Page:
Christensen said the motion reminded him of the extraordinary contortions that he remembered of Goofy's pitching in one of Walt Disney's cartoon classics.
"I never dreamed a baseball could be thrown that fast. The wrist must have a lot to do with it, and all that leverage. You can hardly see the blur of it as it goes by. As for hitting the thing, frankly, I just don't think it's humanly possible. You could send a blind man up there, and maybe he'd do better hitting at the sound of the thing."
Christensen's opinion was echoed by both Cochrane and Dykstra, who followed him into the enclosure. When each had done his stint, he emerged startled and awestruck.
Especially Dykstra. Offering a comparison for SI, he reported that out of curiosity he had once turned up the dials that control the motors of the pitching machine to maximum velocity, thus producing a pitch that went approximately 106 miles per hour. "What I looked at in there," he said, motioning toward the enclosure, "was whistling by another third as fast, I swear."
The phenomenon the three young batters faced, and about whom only Reynolds, Stottlemyre and a few members of the Mets' front office know, is a 28-year-old, somewhat eccentric mystic named Hayden (Sidd) Finch. He may well change the course of baseball history. On St. Patrick's Day, to make sure they were not all victims of a crazy hallucination, the Mets brought in a radar gun to measure the speed of Finch's fastball. The model used was a JUGS Supergun II. It looks like a black space gun with a big snout, weighs about five pounds and is usually pointed at the pitcher from behind the catcher. A glass plate in the back of the gun shows the pitch's velocity—accurate, so the manufacturer claims, to within plus or minus 1 mph. The figure at the top of the gauge is 200 mph. The fastest projectile ever measured by the JUGS (which is named after the oldtimer's descriptive—the "jug-handled" curveball) was a Roscoe Tanner serve that registered 153 mph. The highest number that the JUGS had ever turned for a baseball was 103 mph, which it did, curiously, twice on one day, July 11, at the 1978 All-Star game when both Goose Gossage and Nolan Ryan threw the ball at that speed. On March 17, the gun was handled by Stottlemyre. He heard the pop of the ball in Reynolds's mitt and the little squeak of pain from the catcher. Then the astonishing figure 168 appeared on the glass plate. Stottlemyre remembers whistling in amazement, and then he heard Reynolds say, "Don't tell me, Mel, I don't want to know...."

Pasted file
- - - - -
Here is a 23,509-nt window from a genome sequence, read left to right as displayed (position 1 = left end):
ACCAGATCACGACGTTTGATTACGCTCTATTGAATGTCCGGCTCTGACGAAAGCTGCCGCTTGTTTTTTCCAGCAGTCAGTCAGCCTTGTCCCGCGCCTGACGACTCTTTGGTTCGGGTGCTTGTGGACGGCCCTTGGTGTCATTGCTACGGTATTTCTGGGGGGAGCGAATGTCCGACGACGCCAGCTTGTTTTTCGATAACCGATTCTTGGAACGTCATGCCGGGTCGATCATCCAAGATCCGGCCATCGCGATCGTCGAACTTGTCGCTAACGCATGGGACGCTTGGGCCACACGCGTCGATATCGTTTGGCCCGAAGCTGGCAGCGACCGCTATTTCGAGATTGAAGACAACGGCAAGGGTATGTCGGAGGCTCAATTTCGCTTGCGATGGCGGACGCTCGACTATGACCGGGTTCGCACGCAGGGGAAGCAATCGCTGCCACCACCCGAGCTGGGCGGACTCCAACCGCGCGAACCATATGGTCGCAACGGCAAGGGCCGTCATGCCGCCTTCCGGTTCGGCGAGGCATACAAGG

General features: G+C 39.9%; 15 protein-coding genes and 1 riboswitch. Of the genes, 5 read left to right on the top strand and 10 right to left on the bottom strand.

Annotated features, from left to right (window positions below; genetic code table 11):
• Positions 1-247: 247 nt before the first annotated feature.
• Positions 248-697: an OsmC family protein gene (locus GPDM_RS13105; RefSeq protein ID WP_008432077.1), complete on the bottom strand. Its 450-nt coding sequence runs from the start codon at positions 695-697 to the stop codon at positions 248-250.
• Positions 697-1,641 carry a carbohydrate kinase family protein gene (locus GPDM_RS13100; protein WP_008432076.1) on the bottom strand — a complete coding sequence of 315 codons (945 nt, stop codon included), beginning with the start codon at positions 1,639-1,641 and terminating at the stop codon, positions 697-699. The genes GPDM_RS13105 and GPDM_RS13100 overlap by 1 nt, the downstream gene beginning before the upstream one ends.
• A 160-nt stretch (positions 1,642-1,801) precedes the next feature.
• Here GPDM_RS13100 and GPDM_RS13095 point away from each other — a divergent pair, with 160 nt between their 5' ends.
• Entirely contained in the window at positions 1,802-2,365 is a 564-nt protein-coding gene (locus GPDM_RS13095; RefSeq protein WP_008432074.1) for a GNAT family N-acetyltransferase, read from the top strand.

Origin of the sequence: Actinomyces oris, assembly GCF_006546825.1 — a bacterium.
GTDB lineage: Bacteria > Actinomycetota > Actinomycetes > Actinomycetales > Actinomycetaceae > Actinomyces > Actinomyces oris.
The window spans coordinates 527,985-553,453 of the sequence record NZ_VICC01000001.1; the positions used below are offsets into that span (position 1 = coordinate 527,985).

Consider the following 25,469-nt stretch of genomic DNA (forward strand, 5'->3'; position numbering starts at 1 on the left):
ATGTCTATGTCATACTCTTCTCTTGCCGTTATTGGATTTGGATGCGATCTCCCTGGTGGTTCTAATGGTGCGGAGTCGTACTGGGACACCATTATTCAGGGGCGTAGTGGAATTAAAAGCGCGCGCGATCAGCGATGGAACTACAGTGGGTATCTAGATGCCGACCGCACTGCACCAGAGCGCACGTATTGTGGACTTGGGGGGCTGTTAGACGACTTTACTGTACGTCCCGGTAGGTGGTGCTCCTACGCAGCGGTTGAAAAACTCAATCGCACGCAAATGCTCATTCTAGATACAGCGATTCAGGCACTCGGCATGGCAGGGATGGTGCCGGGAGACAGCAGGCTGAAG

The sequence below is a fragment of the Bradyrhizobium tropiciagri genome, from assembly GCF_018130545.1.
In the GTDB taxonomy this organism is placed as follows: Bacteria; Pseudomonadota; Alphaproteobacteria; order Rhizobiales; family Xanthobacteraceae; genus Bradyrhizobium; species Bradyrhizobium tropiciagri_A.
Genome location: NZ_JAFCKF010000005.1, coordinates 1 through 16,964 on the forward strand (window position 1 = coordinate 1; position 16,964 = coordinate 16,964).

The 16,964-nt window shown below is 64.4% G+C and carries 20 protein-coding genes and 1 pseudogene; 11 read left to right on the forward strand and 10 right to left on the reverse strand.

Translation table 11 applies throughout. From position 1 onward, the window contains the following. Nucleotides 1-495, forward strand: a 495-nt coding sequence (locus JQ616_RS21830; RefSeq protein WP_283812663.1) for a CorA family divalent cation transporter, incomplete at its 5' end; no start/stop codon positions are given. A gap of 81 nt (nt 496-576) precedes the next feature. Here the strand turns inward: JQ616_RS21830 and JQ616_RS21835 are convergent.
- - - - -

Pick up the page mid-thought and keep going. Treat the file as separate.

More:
The Met front office is reluctant to talk about Finch. The fact is, they know very little about him. He has had no baseball career. Most of his life has been spent abroad, except for a short period at Harvard University.
The registrar's office at Harvard will release no information about Finch except that in the spring of 1976 he withdrew from the college in midterm. The alumni records in Harvard's Holyoke Center indicate slightly more. Finch spent his early childhood in an orphanage in Leicester, England and was adopted by a foster parent, the eminent archaeologist Francis Whyte-Finch, who was killed in an airplane crash while on an expedition in the Dhaulagiri mountain area of Nepal. At the time of the tragedy, Finch was in his last year at the Stowe School in Buckingham, England, from which he had been accepted into Harvard. Apparently, though, the boy decided to spend a year in the general area of the plane crash in the Himalayas (the plane was never actually found) before he returned to the West and entered Harvard in 1975, dropping for unknown reasons the "Whyte" from his name. Hayden Finch's picture is not in the freshman yearbook. Nor, of course, did he play baseball at Harvard, having departed before the start of the spring season.